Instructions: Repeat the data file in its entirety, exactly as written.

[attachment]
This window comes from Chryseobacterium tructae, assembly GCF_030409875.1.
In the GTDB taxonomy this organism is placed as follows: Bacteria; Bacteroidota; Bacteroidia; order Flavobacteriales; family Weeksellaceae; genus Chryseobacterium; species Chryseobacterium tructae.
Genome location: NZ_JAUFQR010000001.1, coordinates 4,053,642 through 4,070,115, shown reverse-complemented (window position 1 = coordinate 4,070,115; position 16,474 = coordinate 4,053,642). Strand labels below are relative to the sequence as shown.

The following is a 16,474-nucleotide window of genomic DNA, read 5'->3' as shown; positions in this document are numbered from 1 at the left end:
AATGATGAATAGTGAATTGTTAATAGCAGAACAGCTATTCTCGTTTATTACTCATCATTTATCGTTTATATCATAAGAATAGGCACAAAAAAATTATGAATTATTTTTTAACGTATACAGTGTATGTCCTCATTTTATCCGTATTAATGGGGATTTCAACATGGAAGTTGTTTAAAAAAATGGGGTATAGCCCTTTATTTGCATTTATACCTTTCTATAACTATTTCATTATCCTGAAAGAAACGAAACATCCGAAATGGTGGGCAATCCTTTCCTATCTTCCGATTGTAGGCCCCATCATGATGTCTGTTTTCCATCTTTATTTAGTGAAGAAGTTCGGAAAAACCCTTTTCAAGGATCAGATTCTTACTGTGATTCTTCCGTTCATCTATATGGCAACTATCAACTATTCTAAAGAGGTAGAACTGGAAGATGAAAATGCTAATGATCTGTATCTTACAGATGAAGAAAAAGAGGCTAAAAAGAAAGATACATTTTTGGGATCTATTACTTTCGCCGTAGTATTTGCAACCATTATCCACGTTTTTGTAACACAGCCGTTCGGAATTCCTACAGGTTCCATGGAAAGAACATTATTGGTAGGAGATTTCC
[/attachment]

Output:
This window comes from Chryseobacterium tructae, assembly GCF_030409875.1.
In the GTDB taxonomy this organism is placed as follows: Bacteria; Bacteroidota; Bacteroidia; order Flavobacteriales; family Weeksellaceae; genus Chryseobacterium; species Chryseobacterium tructae.
Genome location: NZ_JAUFQR010000001.1, coordinates 4,053,642 through 4,070,115, shown reverse-complemented (window position 1 = coordinate 4,070,115; position 16,474 = coordinate 4,053,642). Strand labels below are relative to the sequence as shown.

The following is a 16,474-nucleotide window of genomic DNA, read 5'->3' as shown; positions in this document are numbered from 1 at the left end:
AATGATGAATAGTGAATTGTTAATAGCAGAACAGCTATTCTCGTTTATTACTCATCATTTATCGTTTATATCATAAGAATAGGCACAAAAAAATTATGAATTATTTTTTAACGTATACAGTGTATGTCCTCATTTTATCCGTATTAATGGGGATTTCAACATGGAAGTTGTTTAAAAAAATGGGGTATAGCCCTTTATTTGCATTTATACCTTTCTATAACTATTTCATTATCCTGAAAGAAACGAAACATCCGAAATGGTGGGCAATCCTTTCCTATCTTCCGATTGTAGGCCCCATCATGATGTCTGTTTTCCATCTTTATTTAGTGAAGAAGTTCGGAAAAACCCTTTTCAAGGATCAGATTCTTACTGTGATTCTTCCGTTCATCTATATGGCAACTATCAACTATTCTAAAGAGGTAGAACTGGAAGATGAAAATGCTAATGATCTGTATCTTACAGATGAAGAAAAAGAGGCTAAAAAGAAAGATACATTTTTGGGATCTATTACTTTCGCCGTAGTATTTGCAACCATTATCCACGTTTTTGTAACACAGCCGTTCGGAATTCCTACAGGTTCCATGGAAAGAACATTATTGGTAGGAGATTTCC